Critic bored. Sensationalism eases pain of researching PBRF

Playas gon’ play. The Tertiary Education Union has accused New Zealand’s universities of using dodgy (but legal) tactics to push themselves up the national rankings table.

The Performance Based Research Fund (PBRF) is a complicated system for allocating funding to universities based on the quality of their research. It also doubles as a rankings system, which is where the controversy has started. Universities are ranked based on their total performance score divided by the number of staff who count for the purposes of the rankings system. There is a “census” set for June 2012, to assess how many of these rankings-affecting staff are employed at each university.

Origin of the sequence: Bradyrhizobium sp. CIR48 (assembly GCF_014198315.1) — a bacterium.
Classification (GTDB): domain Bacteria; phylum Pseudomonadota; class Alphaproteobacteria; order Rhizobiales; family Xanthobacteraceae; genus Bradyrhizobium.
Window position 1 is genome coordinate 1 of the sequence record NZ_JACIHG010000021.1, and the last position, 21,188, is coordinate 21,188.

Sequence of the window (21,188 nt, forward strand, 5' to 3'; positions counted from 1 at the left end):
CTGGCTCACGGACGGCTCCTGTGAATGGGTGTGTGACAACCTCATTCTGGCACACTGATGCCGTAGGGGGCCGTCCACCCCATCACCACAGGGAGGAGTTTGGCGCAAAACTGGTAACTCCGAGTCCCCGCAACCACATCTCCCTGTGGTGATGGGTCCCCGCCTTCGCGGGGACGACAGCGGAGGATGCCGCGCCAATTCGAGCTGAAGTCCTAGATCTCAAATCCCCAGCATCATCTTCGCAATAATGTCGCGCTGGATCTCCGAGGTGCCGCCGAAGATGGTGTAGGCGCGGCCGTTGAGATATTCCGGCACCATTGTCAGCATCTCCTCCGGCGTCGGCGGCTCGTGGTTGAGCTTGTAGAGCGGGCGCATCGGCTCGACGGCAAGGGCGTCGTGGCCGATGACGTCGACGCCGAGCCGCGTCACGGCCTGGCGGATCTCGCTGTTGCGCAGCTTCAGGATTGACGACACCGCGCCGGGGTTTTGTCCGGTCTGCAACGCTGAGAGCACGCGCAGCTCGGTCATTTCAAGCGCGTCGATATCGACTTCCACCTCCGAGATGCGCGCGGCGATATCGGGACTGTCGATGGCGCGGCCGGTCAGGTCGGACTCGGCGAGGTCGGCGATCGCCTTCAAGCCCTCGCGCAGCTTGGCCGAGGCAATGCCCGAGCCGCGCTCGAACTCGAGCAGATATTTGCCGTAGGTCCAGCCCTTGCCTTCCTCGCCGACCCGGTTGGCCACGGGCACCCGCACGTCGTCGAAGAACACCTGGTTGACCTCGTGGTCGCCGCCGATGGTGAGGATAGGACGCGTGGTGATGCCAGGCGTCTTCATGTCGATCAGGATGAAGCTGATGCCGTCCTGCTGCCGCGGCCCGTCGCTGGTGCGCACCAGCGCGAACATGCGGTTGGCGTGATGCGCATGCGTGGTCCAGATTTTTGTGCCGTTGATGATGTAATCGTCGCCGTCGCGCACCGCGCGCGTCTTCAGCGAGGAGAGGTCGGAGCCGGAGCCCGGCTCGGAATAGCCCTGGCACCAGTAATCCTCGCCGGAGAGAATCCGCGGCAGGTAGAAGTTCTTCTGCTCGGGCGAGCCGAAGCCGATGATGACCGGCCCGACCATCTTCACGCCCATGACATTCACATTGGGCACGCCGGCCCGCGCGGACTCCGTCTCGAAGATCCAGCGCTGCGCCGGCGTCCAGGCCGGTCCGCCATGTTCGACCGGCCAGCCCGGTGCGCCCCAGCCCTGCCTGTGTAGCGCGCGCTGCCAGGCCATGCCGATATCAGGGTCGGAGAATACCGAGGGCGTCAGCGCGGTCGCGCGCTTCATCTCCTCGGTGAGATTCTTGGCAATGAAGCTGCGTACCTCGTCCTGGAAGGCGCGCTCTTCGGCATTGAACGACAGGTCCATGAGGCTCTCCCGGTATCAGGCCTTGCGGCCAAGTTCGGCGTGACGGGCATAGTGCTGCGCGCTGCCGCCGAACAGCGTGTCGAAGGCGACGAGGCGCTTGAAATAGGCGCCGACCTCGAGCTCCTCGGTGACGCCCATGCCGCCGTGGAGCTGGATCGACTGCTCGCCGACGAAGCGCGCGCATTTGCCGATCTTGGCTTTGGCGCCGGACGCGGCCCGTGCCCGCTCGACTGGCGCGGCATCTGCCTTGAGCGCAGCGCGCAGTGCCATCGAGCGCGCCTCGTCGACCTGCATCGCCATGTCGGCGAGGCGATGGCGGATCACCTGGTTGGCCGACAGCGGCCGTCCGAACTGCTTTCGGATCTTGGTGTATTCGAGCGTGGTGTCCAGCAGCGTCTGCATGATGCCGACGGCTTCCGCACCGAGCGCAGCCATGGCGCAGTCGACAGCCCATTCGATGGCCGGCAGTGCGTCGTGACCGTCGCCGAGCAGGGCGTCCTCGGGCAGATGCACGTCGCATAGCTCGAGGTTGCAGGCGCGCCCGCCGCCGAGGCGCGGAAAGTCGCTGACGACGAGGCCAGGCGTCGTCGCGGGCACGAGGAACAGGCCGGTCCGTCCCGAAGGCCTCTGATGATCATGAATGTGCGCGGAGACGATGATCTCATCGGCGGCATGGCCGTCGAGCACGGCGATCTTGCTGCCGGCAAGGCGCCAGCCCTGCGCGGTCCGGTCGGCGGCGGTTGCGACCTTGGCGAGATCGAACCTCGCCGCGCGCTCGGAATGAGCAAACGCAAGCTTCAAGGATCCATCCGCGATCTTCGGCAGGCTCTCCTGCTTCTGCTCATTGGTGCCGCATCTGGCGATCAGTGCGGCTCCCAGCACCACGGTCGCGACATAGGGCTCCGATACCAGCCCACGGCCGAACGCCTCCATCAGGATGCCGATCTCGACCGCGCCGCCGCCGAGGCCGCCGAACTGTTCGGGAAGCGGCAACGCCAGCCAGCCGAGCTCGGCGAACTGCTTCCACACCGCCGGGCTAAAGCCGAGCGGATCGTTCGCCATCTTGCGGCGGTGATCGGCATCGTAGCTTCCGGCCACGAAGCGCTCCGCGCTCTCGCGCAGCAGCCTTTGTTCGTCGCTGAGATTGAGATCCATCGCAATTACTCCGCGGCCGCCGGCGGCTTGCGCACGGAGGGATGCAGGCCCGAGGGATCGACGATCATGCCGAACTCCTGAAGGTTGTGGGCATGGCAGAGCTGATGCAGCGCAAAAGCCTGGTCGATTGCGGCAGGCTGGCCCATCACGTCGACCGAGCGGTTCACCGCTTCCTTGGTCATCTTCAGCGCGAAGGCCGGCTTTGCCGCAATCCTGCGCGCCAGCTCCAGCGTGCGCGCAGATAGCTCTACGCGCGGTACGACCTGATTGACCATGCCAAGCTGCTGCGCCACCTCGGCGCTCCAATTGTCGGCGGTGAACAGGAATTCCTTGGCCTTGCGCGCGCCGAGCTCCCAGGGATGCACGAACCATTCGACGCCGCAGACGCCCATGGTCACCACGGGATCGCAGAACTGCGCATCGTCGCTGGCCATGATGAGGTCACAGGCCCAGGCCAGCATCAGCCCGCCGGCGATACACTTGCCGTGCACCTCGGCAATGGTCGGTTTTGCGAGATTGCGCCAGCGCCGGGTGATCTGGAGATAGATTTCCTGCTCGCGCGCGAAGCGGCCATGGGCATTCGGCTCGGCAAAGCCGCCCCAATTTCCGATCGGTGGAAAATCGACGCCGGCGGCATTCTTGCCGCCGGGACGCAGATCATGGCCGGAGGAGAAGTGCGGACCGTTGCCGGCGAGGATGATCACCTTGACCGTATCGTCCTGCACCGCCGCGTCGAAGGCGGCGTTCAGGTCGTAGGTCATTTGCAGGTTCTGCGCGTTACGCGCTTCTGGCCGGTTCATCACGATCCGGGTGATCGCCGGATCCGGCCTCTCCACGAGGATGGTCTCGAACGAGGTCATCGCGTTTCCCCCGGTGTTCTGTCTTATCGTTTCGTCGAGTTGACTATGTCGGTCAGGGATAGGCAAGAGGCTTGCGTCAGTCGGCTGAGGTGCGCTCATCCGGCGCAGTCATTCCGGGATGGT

A number of New Zealand universities, particularly Victoria University, have been accused of deliberately minimising the number of staff in that category, by, for example, giving staff fixed-term employment contracts that end just before June, and then a new contract that begins just after the June census. This way, the staff are not technically employed at the time of the census, so the university’s research score is divided by a lower number, resulting in a higher ranking.

University of Otago Vice-Chancellor Harlene Hayne was quick to stamp out any suggestion Otago might stoop to this level, describing the Uni’s employment practices as “squeaky clean”.

The Tertiary Education Commission is considering changes to NZ’s rankings system, including the possibility of dropping it altogether and and instead relying on the various international univeristy rankings systems.

Critic will be running a series of articles about the inner workings of NZ’s universities, following on from this article, in an explicit attempt to win the Aotearoa Student Press Association’s “Best Education Series” award, arguably making Critic as cynical as the alleged rankings rort.
This article first appeared in Issue 8, 2012.
Posted 5:04pm Sunday 22nd April 2012 by Callum Fredric.